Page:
Today’s call for evidence forms part of an increasing focus on trustee boards, with TPR’s guidance on helping to improve pension schemes’ equality, diversity and inclusion having been published relatively recently.
Against the backdrop of an “evolving and more complex regulatory environment”, the call for evidence focuses on three key areas:
- trustee skills and capability
- the role of advice, and
- other barriers to trustee effectiveness.
The call for evidence looks at trustees’ skills and capability in the context of different scheme types, namely DC, DB, CDC and hybrid, as well as different types of trustees. In addition to posing some general questions around TKU standards, the call for evidence explores whether there are barriers to improving trustee capability, including whether trustee liability puts potential trustees off coming forward in the first place.
Naturally there is also a focus on training, with the call for evidence asking where the bar should be set if schemes are required to have a certain proportion of accredited trustees. Master trust trustees are acknowledged as having to meet “more rigorous competence requirements”, although the call for evidence raises the possibility that they may be required to have a greater proportion of accredited trustees than, say, single employer schemes. Similarly, “more rigorous requirements” for those acting as professional trustees are discussed.
Many trustees are volunteers, carrying out their role alongside employment or retirement. If requirements around accreditation were introduced, the Government wants to ensure that all types of trustees are able to comply. Noting that pensions legislation already requires employers to allow employees who are trustees reasonable time off from work to carry out their duties or training, the call for evidence asks whether both lay and professional trustees have sufficient time and support to perform their duties effectively.
Given the investment focus of much of the Chancellor’s speech, unsurprisingly, the Government is “particularly interested in whether trustees have the right knowledge and skills to consider investment in the full breadth of investment opportunities” and, if not, what can be done to improve this. There is concern that there may be a risk averse culture or “even a perception that fiduciary duty means capital preservation at all costs”. Views are therefore sought on whether the way in which fiduciary duties are interpreted or exercised could be holding schemes back from exploring a broader range of investments, including in less liquid assets.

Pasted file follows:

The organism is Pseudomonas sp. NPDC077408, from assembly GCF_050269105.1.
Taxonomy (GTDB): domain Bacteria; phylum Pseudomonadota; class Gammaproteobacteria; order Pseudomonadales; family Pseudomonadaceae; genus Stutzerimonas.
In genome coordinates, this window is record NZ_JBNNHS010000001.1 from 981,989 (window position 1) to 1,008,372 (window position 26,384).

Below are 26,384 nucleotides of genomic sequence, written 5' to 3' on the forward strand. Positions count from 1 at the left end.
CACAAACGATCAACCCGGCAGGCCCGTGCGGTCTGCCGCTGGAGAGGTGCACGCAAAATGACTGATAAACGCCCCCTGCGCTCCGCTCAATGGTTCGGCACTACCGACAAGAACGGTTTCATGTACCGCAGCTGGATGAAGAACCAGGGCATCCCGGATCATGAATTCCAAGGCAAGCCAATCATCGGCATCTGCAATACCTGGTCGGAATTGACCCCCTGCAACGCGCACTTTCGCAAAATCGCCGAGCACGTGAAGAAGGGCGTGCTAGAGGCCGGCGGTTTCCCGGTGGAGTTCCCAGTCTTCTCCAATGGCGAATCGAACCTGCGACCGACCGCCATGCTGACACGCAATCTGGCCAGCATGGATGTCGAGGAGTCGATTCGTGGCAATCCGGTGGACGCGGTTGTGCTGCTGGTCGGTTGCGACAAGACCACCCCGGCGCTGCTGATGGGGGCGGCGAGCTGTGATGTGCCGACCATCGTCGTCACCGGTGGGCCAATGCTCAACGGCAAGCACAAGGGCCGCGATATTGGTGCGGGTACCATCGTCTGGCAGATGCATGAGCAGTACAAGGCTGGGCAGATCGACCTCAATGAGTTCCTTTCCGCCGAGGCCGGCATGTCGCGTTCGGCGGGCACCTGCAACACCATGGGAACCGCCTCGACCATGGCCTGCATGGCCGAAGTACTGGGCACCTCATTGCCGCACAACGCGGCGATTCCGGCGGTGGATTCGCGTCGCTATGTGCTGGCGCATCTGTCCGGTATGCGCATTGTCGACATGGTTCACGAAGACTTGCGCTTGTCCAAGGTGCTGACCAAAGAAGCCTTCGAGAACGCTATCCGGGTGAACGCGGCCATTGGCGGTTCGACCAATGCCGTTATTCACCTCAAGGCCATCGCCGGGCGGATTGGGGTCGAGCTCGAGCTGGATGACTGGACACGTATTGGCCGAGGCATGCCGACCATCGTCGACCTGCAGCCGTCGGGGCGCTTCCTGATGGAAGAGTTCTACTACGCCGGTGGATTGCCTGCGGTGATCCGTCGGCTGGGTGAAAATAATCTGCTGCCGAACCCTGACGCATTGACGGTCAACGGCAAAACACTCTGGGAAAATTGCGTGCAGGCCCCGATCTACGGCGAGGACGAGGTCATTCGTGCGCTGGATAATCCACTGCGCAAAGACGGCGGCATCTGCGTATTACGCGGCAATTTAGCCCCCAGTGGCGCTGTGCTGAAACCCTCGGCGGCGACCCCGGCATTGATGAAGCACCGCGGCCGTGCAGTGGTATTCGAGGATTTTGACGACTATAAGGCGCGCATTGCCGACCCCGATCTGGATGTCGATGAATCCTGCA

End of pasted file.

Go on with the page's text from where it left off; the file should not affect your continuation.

The Government has published its response to the 2018/19 consultation on a new legislative framework for authorising and regulating DB “superfund” consolidation schemes. Since the original consultation was published, TPR has set up an interim regulatory regime for DB superfunds, along with regulatory guidance, with one superfund currently authorised under that regime. The Government’s aim is for superfunds to be a viable option for schemes that cannot yet afford or access a buy-out with an insurer but are “suitably funded” to avoid introducing too much risk to the superfund itself.
A superfund is an occupational pension scheme set up for the purposes of consolidating DB schemes’ liabilities. The link to the sponsoring employer is severed or “substantially altered” following the transfer of a scheme to the superfund, with the “covenant” replaced by a capital buffer provided through external investment.
Some of the finer detail is still to be worked out, and the Government is “keen to learn any lessons” from TPR’s interim regime, but the key principles for the proposed legal framework include:
- superfunds will be authorised and supervised by TPR
- superfunds will need to have systems and processes in place to ensure effective governance
- there will be a trigger system for interventions (ie when TPR can intervene), profit taking and winding up
- superfunds must have a long-term objective, although that would not have to be tied to targeting buy-out with an insurer
- there will be requirements around financial sustainability and capital adequacy.
The proposed regime will require primary legislation. As with other changes announced in the Chancellor’s speech, the Government is looking to bring forward legislation “as soon as parliamentary time allows”. The intention is for the primary legislation to provide for a new compulsory framework for superfunds as well as “other relevant models of consolidation”.
Options for DB schemes: a call for evidence
As part of the Government’s “drive to promote economic growth”, the DWP has launched a call for evidence on options for DB schemes, to support the development of “innovative policy options”. This looks at how DB schemes could use their assets more flexibly, while maintaining appropriate security of members’ benefits and not undermining trustees’ fiduciary duties.
Questions in the call for evidence explore:
- access to and the use of surpluses
- the potential benefits and drawbacks of a public sector consolidator, and
- the role of the PPF as the public sector consolidator.
With eight papers, including analysis, consultations and consultation responses published today, there will be plenty of reading material to keep the pensions industry busy over the summer. But not all of the papers will be relevant to all schemes, so it will be important to prioritise over the coming days and weeks.
Whilst pensions are clearly now high on the Government’s agenda, with so many changes seemingly happening all at once, today’s publications may cause some concern for already busy trustees, employers and pension providers. But whilst the Chancellor is looking to make decisions “ahead of the Autumn Statement later this year”, some of the changes will inevitably take time to come to fruition.
If you would like to discuss any of the above proposals, or would like any assistance with producing a response to any of the consultations, please speak to your usual Sackers contact.